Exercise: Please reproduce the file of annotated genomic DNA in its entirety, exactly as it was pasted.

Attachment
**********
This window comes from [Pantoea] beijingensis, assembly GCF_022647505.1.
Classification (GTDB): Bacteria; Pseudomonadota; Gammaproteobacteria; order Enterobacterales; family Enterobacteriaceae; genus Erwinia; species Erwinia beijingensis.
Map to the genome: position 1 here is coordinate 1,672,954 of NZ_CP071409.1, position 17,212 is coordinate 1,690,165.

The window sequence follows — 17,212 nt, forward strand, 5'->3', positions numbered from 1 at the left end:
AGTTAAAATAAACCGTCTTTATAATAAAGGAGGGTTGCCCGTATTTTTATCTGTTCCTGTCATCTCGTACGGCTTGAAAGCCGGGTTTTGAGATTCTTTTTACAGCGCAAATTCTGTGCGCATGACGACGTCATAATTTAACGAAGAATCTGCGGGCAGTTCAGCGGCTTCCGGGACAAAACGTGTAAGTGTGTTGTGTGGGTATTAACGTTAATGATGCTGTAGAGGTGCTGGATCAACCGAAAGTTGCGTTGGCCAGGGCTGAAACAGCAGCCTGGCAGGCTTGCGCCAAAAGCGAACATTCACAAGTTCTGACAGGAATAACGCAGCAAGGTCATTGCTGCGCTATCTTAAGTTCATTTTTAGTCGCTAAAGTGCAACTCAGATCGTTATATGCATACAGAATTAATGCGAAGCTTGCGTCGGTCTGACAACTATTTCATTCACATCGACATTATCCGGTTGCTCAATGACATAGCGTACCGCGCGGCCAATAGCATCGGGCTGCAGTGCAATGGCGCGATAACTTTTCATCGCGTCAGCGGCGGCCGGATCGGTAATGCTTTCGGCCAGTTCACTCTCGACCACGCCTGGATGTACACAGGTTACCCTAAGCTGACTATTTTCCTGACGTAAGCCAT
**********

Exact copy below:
This window comes from [Pantoea] beijingensis, assembly GCF_022647505.1.
Classification (GTDB): Bacteria; Pseudomonadota; Gammaproteobacteria; order Enterobacterales; family Enterobacteriaceae; genus Erwinia; species Erwinia beijingensis.
Map to the genome: position 1 here is coordinate 1,672,954 of NZ_CP071409.1, position 17,212 is coordinate 1,690,165.

The window sequence follows — 17,212 nt, forward strand, 5'->3', positions numbered from 1 at the left end:
AGTTAAAATAAACCGTCTTTATAATAAAGGAGGGTTGCCCGTATTTTTATCTGTTCCTGTCATCTCGTACGGCTTGAAAGCCGGGTTTTGAGATTCTTTTTACAGCGCAAATTCTGTGCGCATGACGACGTCATAATTTAACGAAGAATCTGCGGGCAGTTCAGCGGCTTCCGGGACAAAACGTGTAAGTGTGTTGTGTGGGTATTAACGTTAATGATGCTGTAGAGGTGCTGGATCAACCGAAAGTTGCGTTGGCCAGGGCTGAAACAGCAGCCTGGCAGGCTTGCGCCAAAAGCGAACATTCACAAGTTCTGACAGGAATAACGCAGCAAGGTCATTGCTGCGCTATCTTAAGTTCATTTTTAGTCGCTAAAGTGCAACTCAGATCGTTATATGCATACAGAATTAATGCGAAGCTTGCGTCGGTCTGACAACTATTTCATTCACATCGACATTATCCGGTTGCTCAATGACATAGCGTACCGCGCGGCCAATAGCATCGGGCTGCAGTGCAATGGCGCGATAACTTTTCATCGCGTCAGCGGCGGCCGGATCGGTAATGCTTTCGGCCAGTTCACTCTCGACCACGCCTGGATGTACACAGGTTACCCTAAGCTGACTATTTTCCTGACGTAAGCCAT